A second consequence of India’s latest misadventure in the disputed territory is that Kashmir has once again emerged as a nuclear flashpoint, renewing tensions between India and Pakistan and pushing South Asia into yet another round of risky instability. And, at a time when international efforts to bring peace to the war-torn Afghanistan are seriously under way, the strife-torn region can ill afford to reignite the much older Indo-Pak conflict.
It is therefore extremely important that the world community should come into action sooner rather than later and try to resolve this lingering dispute having serious implications for regional stability and deadly humanitarian consequences.
The Kashmiri people simply want to live their lives as they want. Their demand for self-determination is not only morally right but also legally justified, under the UN Security Council resolutions. The mechanism of conflict resolution proposed under these resolutions is in perfect accord with the spirit of the Partition Plan. Kashmir will remain an unfinished chapter of 1947 until the wishes of the Kashmiri people are determined freely and impartially through a popular referendum or plebiscite.
Therefore, first and foremost, it is the responsibility of the UN to implement its resolutions on Kashmir. Until then, any attempt to change the demographic reality of the disputed territory will be illegal. Secondly, even though relations between India and Pakistan have deteriorated in recent years amid an unprecedented upsurge of Hindu nationalism across India, it is still in the pragmatic interests of both nations to resolve the Kashmir dispute bilaterally under the Simla Agreement.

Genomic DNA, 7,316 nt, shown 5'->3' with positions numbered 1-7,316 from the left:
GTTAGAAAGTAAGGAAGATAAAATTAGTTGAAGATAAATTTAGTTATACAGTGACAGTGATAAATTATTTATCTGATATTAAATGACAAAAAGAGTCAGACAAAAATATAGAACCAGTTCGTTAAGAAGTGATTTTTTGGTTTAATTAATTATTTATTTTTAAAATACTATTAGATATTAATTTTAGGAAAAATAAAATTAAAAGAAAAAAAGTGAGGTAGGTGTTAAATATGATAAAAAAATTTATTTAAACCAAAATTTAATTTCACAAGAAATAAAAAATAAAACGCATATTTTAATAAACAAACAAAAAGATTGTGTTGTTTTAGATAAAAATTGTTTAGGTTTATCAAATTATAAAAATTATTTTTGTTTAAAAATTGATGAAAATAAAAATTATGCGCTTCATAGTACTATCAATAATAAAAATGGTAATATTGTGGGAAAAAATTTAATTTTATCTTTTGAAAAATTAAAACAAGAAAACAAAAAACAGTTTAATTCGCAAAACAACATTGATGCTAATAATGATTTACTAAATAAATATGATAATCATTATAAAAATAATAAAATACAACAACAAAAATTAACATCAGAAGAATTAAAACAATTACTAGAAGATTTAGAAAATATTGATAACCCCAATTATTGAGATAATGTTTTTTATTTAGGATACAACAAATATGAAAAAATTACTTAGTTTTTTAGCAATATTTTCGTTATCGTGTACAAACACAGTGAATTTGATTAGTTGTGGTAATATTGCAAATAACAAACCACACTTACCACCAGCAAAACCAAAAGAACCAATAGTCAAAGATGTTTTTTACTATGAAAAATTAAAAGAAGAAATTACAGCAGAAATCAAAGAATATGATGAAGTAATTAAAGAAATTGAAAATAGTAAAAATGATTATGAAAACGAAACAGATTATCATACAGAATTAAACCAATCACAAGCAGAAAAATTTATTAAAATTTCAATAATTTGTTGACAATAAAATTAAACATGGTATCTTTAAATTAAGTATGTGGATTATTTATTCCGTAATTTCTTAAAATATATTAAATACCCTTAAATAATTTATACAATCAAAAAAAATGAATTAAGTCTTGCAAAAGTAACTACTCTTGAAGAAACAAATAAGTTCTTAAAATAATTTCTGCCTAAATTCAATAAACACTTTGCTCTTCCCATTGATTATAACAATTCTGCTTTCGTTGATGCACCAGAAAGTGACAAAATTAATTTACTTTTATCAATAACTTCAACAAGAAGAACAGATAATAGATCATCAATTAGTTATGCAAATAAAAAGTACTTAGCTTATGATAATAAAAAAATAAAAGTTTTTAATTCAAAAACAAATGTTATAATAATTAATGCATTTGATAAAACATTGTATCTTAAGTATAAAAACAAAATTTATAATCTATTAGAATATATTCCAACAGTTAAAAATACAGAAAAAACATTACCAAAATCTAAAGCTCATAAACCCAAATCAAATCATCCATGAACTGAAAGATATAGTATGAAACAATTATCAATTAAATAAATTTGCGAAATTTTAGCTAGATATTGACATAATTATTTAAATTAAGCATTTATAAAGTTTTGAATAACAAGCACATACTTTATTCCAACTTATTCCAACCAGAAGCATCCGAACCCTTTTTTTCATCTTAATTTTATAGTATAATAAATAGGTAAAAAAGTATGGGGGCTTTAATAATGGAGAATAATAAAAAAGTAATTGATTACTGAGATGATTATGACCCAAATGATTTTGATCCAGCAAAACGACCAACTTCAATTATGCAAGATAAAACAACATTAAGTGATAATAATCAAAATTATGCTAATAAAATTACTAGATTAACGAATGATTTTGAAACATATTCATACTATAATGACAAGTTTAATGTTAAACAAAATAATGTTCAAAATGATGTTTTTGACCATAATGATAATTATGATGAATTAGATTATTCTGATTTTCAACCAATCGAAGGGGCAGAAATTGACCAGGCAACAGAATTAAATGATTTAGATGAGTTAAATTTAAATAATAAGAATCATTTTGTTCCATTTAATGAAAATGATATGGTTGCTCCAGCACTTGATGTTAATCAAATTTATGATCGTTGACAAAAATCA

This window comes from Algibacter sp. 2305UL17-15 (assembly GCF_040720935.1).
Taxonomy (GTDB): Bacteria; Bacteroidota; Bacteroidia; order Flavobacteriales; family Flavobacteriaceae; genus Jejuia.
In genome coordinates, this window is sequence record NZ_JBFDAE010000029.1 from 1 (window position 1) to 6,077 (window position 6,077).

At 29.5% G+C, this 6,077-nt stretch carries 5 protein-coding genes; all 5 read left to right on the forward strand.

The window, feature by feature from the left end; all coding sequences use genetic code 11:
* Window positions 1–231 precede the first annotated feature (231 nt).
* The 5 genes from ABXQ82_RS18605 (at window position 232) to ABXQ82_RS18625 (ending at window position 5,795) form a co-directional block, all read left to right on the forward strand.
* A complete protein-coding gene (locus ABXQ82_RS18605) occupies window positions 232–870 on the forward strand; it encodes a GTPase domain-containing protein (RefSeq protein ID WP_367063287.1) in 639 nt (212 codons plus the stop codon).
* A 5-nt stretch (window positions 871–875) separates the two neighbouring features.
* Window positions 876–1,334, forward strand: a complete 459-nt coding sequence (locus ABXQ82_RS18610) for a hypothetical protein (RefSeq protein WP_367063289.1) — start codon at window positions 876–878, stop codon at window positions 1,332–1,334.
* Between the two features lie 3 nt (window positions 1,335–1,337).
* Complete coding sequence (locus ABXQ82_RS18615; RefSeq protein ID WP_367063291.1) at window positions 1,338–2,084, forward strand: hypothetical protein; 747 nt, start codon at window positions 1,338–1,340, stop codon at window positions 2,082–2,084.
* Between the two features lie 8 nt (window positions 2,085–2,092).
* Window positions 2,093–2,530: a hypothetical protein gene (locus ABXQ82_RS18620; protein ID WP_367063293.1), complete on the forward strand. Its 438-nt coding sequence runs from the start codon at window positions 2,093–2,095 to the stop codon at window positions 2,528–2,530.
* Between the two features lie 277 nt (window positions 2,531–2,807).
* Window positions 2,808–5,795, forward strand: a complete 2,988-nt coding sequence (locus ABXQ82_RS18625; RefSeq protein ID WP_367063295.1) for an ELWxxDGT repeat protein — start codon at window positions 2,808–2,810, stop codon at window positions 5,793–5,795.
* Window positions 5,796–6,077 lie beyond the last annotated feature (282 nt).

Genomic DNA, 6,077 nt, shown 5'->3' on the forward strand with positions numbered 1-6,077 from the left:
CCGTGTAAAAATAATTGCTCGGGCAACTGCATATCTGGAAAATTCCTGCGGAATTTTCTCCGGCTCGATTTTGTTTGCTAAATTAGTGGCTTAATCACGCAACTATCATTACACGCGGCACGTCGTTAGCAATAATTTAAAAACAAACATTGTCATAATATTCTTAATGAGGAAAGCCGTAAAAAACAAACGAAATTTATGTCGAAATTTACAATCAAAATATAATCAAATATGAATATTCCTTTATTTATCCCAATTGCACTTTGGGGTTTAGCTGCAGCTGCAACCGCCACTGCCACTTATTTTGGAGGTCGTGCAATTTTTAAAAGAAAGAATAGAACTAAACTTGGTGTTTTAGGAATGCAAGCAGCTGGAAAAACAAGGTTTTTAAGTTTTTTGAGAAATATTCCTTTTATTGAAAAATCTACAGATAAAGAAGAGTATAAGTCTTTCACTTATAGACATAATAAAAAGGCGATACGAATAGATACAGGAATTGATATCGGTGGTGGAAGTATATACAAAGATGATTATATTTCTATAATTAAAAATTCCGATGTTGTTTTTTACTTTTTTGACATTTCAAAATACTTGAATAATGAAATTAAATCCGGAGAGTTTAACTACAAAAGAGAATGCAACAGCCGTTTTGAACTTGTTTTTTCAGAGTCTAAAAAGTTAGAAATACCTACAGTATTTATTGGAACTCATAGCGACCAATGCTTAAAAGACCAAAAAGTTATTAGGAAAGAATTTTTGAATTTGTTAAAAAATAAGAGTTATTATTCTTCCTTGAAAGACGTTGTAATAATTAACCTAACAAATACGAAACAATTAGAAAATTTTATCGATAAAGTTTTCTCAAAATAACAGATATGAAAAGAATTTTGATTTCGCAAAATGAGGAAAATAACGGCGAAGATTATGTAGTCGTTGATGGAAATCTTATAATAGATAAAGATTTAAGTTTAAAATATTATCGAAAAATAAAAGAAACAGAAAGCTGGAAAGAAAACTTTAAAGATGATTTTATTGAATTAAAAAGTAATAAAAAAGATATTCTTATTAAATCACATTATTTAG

Peace in Kashmir will be achieved when India, along with Pakistan, takes initiatives that contribute to the development and prosperity of South Asia. India must take a back step, reversing its previous attempt to change the political status of the disputed territory and subsequent effort to play with its demographic reality. However, the Kashmiris must be part of any bilateral settlement, just as their aspirations form the core of UN proposed resolution.
Given their long standing commitment to ensure the preservation of human rights in the world, the European nations have a particular obligation to ensure that all states remain committed to basic human rights and civil liberties; and that conflicts, where ever they are, must resolve amicably and peacefully in accordance with the UN Charter. Thus, with Kashmiri aspirations at the center, Europe must take the lead in both multilateral and bilateral spheres of Kashmir settlement, i.e. to implement the Security Council resolutions on the Kashmir dispute or mediate between India and Pakistan for its lasting settlement.